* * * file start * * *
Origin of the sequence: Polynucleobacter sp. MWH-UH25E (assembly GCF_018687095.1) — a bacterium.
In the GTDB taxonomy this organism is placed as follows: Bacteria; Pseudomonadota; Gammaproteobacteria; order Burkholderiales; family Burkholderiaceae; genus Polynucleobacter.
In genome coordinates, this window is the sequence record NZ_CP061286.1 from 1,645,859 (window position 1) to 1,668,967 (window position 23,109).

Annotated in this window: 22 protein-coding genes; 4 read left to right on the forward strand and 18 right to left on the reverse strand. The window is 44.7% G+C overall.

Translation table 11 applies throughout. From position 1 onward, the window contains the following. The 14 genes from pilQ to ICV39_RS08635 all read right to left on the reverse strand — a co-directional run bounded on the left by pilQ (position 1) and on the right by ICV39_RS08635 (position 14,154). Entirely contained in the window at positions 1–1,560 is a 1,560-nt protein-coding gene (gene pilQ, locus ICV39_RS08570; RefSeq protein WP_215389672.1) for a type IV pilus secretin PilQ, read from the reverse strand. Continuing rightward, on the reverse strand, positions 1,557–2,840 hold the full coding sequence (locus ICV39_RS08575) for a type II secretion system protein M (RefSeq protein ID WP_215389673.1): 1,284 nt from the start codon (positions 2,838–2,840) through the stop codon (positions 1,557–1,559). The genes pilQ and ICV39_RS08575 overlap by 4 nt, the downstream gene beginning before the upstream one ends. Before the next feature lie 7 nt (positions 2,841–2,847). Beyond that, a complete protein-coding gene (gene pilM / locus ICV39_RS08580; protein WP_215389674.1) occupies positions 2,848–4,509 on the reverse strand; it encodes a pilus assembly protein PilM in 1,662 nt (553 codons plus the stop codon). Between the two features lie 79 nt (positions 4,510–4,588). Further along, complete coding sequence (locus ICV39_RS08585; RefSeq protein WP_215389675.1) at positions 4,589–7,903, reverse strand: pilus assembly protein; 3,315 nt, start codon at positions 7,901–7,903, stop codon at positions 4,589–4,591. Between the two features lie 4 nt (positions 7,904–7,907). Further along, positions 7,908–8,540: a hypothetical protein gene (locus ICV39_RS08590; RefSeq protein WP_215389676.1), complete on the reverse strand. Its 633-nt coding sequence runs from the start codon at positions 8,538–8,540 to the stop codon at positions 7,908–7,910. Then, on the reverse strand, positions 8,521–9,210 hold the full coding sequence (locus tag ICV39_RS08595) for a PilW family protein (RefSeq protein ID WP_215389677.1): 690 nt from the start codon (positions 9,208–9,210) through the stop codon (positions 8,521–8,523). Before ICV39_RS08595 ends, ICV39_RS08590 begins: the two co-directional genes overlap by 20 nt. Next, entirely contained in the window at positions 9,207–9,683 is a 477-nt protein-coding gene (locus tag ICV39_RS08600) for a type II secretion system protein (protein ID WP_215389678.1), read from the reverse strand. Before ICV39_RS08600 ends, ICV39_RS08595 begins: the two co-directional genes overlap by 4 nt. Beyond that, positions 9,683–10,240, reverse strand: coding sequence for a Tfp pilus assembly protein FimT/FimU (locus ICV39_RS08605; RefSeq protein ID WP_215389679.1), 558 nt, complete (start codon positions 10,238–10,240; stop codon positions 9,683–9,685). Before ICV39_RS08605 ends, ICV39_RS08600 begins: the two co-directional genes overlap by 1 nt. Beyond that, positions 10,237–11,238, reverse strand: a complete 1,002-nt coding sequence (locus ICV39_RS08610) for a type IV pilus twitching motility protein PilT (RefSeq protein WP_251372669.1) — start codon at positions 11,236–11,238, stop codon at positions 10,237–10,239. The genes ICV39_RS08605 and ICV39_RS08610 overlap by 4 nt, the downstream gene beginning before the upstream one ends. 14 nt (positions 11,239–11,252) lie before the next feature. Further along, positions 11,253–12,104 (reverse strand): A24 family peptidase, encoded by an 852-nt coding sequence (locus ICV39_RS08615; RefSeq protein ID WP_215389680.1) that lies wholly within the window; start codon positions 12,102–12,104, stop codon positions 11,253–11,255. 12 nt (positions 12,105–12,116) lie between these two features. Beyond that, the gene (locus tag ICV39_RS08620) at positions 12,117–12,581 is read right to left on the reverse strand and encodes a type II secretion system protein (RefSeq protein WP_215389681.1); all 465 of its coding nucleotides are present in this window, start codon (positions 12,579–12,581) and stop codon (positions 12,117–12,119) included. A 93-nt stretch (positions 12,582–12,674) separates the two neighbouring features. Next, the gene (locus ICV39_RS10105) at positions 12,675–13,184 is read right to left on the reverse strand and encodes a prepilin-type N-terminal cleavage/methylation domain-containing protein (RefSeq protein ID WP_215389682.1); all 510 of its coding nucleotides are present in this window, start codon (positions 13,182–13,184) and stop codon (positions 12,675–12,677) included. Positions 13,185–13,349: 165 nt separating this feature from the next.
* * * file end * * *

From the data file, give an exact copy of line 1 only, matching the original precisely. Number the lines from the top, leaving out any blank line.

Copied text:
Origin of the sequence: Polynucleobacter sp. MWH-UH25E (assembly GCF_018687095.1) — a bacterium.